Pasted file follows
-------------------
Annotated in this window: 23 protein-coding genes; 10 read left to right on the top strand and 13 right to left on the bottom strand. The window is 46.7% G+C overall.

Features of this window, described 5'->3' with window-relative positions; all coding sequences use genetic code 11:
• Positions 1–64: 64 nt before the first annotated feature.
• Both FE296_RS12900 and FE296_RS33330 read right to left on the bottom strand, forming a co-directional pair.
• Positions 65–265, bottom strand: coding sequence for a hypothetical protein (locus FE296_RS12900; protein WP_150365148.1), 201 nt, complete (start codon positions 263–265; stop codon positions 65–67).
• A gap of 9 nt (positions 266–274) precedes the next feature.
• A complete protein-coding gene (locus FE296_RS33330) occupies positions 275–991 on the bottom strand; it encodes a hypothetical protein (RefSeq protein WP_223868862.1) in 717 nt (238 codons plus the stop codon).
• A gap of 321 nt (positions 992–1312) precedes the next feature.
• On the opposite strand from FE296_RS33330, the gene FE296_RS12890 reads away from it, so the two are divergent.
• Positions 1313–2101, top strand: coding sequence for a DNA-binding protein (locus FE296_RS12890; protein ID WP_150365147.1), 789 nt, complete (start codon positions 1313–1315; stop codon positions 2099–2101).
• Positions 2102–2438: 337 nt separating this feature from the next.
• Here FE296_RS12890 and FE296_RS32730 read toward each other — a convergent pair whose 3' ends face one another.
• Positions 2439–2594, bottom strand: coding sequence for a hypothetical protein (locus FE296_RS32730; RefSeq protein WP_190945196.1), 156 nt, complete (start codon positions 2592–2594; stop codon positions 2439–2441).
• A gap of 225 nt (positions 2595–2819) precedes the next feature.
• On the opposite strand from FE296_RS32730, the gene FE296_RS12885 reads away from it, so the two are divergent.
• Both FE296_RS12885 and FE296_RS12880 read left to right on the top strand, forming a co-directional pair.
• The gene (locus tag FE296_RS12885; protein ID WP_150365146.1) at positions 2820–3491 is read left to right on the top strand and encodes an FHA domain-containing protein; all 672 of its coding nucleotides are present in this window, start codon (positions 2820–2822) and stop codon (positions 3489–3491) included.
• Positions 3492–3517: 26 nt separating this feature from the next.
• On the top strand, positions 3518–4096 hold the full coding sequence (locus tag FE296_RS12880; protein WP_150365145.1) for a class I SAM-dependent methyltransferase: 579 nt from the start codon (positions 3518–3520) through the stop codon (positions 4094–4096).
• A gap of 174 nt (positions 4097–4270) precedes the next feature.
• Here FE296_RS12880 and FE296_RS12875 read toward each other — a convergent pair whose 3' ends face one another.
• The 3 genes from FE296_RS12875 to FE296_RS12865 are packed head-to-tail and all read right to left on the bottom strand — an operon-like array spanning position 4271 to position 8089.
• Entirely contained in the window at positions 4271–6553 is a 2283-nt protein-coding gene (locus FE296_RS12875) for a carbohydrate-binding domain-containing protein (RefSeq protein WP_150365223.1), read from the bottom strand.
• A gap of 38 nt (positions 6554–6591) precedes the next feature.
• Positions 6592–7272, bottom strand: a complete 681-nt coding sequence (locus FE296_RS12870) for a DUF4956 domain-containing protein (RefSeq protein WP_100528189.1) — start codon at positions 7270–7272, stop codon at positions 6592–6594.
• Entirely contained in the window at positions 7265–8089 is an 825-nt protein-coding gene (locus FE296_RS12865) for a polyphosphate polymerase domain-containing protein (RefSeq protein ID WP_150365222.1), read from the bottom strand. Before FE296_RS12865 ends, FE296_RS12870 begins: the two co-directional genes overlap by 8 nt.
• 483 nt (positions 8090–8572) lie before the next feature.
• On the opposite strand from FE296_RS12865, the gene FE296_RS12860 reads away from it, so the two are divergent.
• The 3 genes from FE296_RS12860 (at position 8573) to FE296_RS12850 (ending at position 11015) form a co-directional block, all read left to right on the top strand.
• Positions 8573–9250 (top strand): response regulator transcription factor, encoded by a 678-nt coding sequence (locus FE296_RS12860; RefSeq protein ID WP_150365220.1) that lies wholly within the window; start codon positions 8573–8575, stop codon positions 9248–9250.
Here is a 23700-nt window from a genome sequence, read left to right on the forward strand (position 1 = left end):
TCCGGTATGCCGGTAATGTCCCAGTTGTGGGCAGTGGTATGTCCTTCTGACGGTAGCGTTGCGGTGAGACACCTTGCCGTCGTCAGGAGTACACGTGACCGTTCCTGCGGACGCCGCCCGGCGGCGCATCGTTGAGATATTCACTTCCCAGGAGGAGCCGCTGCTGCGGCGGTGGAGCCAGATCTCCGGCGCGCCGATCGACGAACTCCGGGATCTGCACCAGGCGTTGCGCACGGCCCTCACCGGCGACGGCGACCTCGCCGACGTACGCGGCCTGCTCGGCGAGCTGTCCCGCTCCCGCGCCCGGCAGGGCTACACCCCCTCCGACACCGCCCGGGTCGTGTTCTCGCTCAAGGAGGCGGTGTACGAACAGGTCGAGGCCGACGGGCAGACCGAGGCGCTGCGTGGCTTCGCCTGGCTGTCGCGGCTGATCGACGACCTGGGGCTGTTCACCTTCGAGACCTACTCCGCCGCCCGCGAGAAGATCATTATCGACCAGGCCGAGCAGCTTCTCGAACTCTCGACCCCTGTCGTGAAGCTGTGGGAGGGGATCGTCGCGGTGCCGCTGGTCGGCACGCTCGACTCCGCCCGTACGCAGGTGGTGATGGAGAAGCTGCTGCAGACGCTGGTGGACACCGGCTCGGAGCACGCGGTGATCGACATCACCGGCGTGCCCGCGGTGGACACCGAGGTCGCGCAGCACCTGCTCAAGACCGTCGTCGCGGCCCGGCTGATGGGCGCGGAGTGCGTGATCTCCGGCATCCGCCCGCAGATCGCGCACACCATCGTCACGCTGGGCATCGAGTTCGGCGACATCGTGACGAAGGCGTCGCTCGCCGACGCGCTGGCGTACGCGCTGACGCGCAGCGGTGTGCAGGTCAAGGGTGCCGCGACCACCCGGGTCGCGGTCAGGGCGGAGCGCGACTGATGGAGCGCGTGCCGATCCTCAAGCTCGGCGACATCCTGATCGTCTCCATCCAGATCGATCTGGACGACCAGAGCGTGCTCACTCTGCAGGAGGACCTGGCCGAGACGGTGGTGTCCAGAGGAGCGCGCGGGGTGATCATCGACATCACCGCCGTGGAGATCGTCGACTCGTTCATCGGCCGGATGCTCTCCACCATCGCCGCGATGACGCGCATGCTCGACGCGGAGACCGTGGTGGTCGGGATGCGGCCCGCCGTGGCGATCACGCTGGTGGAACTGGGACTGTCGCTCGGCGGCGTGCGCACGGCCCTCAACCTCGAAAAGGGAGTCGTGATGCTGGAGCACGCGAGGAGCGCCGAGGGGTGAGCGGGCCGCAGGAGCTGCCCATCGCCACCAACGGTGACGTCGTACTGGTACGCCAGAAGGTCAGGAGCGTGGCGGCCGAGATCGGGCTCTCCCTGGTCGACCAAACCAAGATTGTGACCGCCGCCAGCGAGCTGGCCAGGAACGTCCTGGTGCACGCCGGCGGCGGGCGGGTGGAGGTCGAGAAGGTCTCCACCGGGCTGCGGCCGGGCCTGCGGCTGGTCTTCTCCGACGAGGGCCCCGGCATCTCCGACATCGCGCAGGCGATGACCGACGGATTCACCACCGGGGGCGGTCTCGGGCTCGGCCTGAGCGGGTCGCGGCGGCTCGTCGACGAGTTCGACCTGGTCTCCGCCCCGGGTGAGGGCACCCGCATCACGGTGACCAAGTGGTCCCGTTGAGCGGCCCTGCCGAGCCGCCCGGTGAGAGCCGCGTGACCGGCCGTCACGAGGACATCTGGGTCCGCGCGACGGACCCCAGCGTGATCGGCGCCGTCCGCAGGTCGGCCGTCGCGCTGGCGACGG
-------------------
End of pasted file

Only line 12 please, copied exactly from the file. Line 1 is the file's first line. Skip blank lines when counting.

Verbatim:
• Here FE296_RS12890 and FE296_RS32730 read toward each other — a convergent pair whose 3' ends face one another.